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Upcoming Criminal Code Changes + Its Effects on Entering Canada
Immigration Alert

On December 18, 2018, Canada will begin imposing tough new penalties on those who drive while under the influence of alcohol or drugs, including cannabis, or commit cannabis-related crimes.  

The maximum penalty for impaired driving offences will increase from 5 years to 10 years. Impaired driving offences committed after this date will be considered “serious criminality”. In accordance with Canada’s immigration legislation, a conviction could prevent foreign nationals from entering Canada and lead to the loss of permanent residence, regardless of where the offense occurred.

This particularly affects our neighbours to the south; a U.S. Citizen with an impaired driving conviction will be deemed inadmissible to Canada for serious criminality. There are ways to temporarily overcome this inadmissibility, however it means that every time the individual wishes to enter Canada, they will need to prepare an application and apply for a Temporary Resident Permit prior to entering Canada. This application can be made at a port of entry (Canadian land border or airport customs) upon arrival in Canada, or prior to travel by submitting an application to the Canadian Visa Office in Los Angeles, California. Current processing times range between 6-12 months for Visa Office applications and multiple-entry Temporary Resident Permits are available but it is at the discretion of the immigration officer, so trips should be planned well in advance.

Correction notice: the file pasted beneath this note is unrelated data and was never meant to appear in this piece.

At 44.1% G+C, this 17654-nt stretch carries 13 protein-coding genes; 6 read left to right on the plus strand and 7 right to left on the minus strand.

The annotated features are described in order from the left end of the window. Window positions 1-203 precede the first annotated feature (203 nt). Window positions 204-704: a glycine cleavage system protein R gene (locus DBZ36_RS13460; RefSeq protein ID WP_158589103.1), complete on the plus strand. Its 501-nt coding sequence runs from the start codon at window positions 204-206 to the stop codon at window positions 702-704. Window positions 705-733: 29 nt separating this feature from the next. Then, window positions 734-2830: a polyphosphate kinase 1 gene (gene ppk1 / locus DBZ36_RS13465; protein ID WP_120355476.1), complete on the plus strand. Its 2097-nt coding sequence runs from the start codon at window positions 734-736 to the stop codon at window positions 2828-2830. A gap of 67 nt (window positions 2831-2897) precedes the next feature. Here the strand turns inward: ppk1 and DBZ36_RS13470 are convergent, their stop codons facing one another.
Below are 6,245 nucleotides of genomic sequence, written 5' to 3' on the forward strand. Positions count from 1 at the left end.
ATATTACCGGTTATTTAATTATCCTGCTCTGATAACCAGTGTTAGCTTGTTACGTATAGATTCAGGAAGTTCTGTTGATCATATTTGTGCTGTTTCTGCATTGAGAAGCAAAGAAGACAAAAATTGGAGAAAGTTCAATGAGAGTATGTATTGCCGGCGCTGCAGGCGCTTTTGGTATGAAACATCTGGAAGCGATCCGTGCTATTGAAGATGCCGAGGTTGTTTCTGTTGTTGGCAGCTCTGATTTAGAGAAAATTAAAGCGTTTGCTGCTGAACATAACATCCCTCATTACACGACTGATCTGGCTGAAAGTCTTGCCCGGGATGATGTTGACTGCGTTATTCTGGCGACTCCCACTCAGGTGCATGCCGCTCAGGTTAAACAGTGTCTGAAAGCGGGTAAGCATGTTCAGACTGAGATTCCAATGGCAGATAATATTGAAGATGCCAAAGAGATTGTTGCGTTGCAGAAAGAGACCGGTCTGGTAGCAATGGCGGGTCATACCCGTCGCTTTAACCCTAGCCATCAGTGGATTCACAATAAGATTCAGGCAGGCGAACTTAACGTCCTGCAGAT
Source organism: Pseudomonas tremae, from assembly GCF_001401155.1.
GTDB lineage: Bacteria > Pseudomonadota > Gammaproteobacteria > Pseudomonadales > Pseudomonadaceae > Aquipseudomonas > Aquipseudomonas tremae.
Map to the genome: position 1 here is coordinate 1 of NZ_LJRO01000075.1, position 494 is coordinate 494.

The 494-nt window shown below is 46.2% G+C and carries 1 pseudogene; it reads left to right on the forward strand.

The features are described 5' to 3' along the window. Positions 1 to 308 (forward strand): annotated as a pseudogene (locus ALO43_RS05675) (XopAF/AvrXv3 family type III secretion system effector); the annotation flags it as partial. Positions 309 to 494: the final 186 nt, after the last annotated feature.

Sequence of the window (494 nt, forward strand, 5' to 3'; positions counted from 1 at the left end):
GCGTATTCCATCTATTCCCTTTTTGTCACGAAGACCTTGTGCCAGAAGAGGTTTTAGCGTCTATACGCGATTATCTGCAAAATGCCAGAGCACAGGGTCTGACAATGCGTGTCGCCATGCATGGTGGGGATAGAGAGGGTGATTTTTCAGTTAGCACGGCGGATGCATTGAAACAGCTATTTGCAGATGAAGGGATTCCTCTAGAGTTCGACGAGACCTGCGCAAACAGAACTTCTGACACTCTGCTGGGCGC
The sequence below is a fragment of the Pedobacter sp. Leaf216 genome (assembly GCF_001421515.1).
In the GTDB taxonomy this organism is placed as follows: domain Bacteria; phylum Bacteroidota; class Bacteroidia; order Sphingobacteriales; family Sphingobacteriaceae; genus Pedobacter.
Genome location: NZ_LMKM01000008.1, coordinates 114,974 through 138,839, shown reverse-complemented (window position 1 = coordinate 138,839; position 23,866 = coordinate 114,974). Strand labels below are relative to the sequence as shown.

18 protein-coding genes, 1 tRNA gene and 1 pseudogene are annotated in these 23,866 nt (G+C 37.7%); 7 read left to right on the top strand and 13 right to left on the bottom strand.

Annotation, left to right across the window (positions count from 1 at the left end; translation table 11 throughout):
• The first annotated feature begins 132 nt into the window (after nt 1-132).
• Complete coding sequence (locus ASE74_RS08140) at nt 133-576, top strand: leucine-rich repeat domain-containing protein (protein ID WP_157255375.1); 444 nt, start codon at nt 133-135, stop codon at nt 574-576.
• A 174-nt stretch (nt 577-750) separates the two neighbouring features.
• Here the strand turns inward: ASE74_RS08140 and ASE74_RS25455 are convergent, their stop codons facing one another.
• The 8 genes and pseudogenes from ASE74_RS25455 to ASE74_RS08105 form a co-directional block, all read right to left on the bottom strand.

Currently, a foreign national with a foreign impaired driving conviction is eligible for deemed rehabilitation at a port of entry to permanently overcome this inadmissibility, if ten years has passed since the completion of their sentence. For an impaired driving conviction after December 18, 2018 deemed rehabilitation will not be possible and an applicant will have to make a fulsome application for rehabilitation in accordance with the legislation.

Those who have received approval to overcome a criminal inadmissibility at the port of entry prior to December 18, 2018, will not be affected by these changes. Therefore it is recommended that if you are able to make such an application, you do so prior to the changes coming into effect.

Contact Field Law’s Immigration Group if you require assistance with applications for rehabilitation, record suspension (formerly called a pardon), or appealing decisions regarding loss of permanent residence or temporary residence in Canada.